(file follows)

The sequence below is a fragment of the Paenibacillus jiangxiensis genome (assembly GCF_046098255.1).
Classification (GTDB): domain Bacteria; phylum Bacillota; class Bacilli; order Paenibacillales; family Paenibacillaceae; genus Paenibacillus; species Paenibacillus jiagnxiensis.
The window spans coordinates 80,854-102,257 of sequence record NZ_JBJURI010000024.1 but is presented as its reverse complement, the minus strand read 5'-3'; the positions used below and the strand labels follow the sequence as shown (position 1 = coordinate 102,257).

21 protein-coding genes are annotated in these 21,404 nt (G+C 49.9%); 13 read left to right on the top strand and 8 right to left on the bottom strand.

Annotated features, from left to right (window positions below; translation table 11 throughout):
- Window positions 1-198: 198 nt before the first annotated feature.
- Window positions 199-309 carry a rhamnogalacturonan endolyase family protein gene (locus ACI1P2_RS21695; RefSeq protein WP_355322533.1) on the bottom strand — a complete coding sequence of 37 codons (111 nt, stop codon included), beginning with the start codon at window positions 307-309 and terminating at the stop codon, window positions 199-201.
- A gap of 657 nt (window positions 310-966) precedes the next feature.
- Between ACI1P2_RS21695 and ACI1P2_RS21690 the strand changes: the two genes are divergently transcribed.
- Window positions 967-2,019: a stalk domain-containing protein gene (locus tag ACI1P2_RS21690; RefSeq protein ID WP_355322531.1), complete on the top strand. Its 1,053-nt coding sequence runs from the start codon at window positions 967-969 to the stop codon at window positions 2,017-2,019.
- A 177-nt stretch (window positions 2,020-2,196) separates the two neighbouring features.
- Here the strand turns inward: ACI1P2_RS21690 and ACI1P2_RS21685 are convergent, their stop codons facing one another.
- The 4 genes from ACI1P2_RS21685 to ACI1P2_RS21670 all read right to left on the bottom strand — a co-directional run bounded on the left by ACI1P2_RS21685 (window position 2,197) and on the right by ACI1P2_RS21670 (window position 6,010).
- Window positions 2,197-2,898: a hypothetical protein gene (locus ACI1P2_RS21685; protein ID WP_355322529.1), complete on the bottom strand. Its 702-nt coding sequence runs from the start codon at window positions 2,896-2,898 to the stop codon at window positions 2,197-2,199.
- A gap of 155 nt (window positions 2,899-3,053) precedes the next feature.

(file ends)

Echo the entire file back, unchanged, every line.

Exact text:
The sequence below is a fragment of the Paenibacillus jiangxiensis genome (assembly GCF_046098255.1).
Classification (GTDB): domain Bacteria; phylum Bacillota; class Bacilli; order Paenibacillales; family Paenibacillaceae; genus Paenibacillus; species Paenibacillus jiagnxiensis.
The window spans coordinates 80,854-102,257 of sequence record NZ_JBJURI010000024.1 but is presented as its reverse complement, the minus strand read 5'-3'; the positions used below and the strand labels follow the sequence as shown (position 1 = coordinate 102,257).

21 protein-coding genes are annotated in these 21,404 nt (G+C 49.9%); 13 read left to right on the top strand and 8 right to left on the bottom strand.

Annotated features, from left to right (window positions below; translation table 11 throughout):
- Window positions 1-198: 198 nt before the first annotated feature.
- Window positions 199-309 carry a rhamnogalacturonan endolyase family protein gene (locus ACI1P2_RS21695; RefSeq protein WP_355322533.1) on the bottom strand — a complete coding sequence of 37 codons (111 nt, stop codon included), beginning with the start codon at window positions 307-309 and terminating at the stop codon, window positions 199-201.
- A gap of 657 nt (window positions 310-966) precedes the next feature.
- Between ACI1P2_RS21695 and ACI1P2_RS21690 the strand changes: the two genes are divergently transcribed.
- Window positions 967-2,019: a stalk domain-containing protein gene (locus tag ACI1P2_RS21690; RefSeq protein ID WP_355322531.1), complete on the top strand. Its 1,053-nt coding sequence runs from the start codon at window positions 967-969 to the stop codon at window positions 2,017-2,019.
- A 177-nt stretch (window positions 2,020-2,196) separates the two neighbouring features.
- Here the strand turns inward: ACI1P2_RS21690 and ACI1P2_RS21685 are convergent, their stop codons facing one another.
- The 4 genes from ACI1P2_RS21685 to ACI1P2_RS21670 all read right to left on the bottom strand — a co-directional run bounded on the left by ACI1P2_RS21685 (window position 2,197) and on the right by ACI1P2_RS21670 (window position 6,010).
- Window positions 2,197-2,898: a hypothetical protein gene (locus ACI1P2_RS21685; protein ID WP_355322529.1), complete on the bottom strand. Its 702-nt coding sequence runs from the start codon at window positions 2,896-2,898 to the stop codon at window positions 2,197-2,199.
- A gap of 155 nt (window positions 2,899-3,053) precedes the next feature.